Does the music you listen to enhance your life? I listen to music as I write. Is it working for you or not? Is it it time to change it? For years, I listened to a particular playlist. Suddenly, I lost interest in that playlist. I changed the playlist and I became happier. I also became faster with my writing.

If you work with a team at work, and something is off, you might ask, “Do we have a team unjeller?” If you have a team unjeller, you know it. Conversation stops when that person enters the room. You have choices when you have a team unjeller. I wrote a management myth about it, I Can Save Everyone. But you have choices about your actions. You always do, whether your management chooses to act or not.

Change is messy. Change comes with a cost. But, what’s the alternative?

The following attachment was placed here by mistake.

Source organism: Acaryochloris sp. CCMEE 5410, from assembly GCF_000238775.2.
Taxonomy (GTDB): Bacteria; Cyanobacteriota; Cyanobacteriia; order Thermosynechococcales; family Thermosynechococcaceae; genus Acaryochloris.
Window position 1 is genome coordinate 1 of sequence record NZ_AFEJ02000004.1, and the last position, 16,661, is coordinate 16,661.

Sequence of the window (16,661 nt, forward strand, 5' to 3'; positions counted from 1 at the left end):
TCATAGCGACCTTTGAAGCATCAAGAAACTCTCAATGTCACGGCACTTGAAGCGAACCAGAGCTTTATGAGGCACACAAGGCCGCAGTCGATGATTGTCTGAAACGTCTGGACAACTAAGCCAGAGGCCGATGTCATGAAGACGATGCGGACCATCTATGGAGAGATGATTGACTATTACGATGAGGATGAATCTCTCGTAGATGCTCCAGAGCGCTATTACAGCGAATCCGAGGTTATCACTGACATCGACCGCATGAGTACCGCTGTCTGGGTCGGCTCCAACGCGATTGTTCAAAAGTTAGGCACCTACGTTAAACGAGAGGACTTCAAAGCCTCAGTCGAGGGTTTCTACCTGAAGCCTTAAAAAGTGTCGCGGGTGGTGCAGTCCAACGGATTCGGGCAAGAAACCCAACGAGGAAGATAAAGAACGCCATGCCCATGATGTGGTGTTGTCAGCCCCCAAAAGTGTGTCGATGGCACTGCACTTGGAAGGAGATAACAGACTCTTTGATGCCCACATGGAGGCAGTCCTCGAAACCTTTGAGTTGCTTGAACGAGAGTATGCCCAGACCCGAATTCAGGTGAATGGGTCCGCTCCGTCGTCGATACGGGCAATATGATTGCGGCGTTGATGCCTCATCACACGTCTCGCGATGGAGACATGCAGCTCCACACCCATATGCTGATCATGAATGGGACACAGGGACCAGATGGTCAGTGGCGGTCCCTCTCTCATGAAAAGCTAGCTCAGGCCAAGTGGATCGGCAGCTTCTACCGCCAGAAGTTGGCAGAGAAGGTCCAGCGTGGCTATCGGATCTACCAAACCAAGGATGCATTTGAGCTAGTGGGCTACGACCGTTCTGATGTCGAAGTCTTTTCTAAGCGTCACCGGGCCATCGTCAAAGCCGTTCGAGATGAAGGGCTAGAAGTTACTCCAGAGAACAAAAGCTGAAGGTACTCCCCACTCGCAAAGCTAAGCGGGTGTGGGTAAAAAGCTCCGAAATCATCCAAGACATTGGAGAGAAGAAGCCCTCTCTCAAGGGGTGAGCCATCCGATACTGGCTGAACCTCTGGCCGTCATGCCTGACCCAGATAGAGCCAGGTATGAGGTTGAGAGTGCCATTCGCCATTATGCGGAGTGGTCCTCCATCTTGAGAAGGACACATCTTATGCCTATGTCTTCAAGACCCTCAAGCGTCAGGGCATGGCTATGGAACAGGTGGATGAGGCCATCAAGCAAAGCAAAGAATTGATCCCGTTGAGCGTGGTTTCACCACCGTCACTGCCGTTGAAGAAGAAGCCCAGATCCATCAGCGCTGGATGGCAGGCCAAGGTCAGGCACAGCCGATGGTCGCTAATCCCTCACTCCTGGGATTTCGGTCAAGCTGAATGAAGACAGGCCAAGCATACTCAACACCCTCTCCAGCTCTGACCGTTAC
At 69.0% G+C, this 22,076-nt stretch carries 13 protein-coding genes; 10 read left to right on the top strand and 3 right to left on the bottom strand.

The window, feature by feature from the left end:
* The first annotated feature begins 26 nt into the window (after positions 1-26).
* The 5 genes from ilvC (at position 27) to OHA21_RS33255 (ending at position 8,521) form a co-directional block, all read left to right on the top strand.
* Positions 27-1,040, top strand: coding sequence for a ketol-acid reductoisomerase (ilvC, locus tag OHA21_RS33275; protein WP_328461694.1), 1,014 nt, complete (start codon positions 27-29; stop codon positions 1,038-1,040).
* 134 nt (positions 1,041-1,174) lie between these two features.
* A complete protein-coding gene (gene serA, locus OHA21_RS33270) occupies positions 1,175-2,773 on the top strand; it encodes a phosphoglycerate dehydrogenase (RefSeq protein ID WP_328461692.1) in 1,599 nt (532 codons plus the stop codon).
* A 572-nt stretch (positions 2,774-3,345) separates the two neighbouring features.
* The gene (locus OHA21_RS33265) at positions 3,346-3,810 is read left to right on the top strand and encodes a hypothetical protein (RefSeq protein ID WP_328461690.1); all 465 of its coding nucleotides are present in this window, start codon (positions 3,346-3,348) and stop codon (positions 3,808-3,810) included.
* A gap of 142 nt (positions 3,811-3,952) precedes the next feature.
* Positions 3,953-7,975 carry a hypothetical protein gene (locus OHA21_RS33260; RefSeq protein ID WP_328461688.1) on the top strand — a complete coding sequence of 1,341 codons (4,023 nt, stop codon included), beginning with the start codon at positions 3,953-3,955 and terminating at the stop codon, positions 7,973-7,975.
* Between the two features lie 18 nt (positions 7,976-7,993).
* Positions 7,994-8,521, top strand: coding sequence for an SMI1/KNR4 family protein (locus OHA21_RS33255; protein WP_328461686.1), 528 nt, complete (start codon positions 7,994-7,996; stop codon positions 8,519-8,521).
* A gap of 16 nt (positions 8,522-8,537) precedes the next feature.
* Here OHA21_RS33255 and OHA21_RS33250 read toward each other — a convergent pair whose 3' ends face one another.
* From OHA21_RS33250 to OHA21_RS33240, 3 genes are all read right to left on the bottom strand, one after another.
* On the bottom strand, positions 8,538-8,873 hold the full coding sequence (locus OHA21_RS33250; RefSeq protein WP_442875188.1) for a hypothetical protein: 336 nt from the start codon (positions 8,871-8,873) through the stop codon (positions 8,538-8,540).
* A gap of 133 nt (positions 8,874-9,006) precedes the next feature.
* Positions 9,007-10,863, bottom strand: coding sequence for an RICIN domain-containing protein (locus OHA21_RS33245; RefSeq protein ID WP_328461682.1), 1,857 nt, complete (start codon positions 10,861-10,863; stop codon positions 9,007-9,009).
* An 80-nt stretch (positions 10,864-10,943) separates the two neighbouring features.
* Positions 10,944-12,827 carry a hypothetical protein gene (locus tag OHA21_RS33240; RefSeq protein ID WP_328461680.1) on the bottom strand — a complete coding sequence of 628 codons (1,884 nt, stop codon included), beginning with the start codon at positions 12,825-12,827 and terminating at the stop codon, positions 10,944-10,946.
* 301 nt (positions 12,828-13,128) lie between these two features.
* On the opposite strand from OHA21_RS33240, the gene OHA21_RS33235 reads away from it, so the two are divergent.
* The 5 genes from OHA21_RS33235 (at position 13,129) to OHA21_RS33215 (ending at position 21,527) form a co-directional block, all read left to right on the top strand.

A life that other people select for you. Or, a life you select by default. That doesn’t fit for me. I want to be consciously in charge of my life. For me, it’s the fill my gas tank metaphor.

So, I will keep asking, “Does this enhance my life?” When I ask that, I am in charge. I am the one making the decisions. I, not other people, am responsible for my life. And, that’s the way I want it.

I’m throwing out the backscratcher.

My fellow adaptable problem solvers, that is the question of the week. You can choose again. Look inside, and ask yourself, “Does this enhance my life?”


How Do You Matter?

In previous questions of the week, I’ve been focused outward, on the system. In this question, I invite you to focus inward.

How do you matter, to yourself, and to others?

We don’t ask ourselves this question enough. Too often, we suffer from Imposter Syndrome, where we think we are not good enough. Sure, we might not be good enough. But, I bet you are.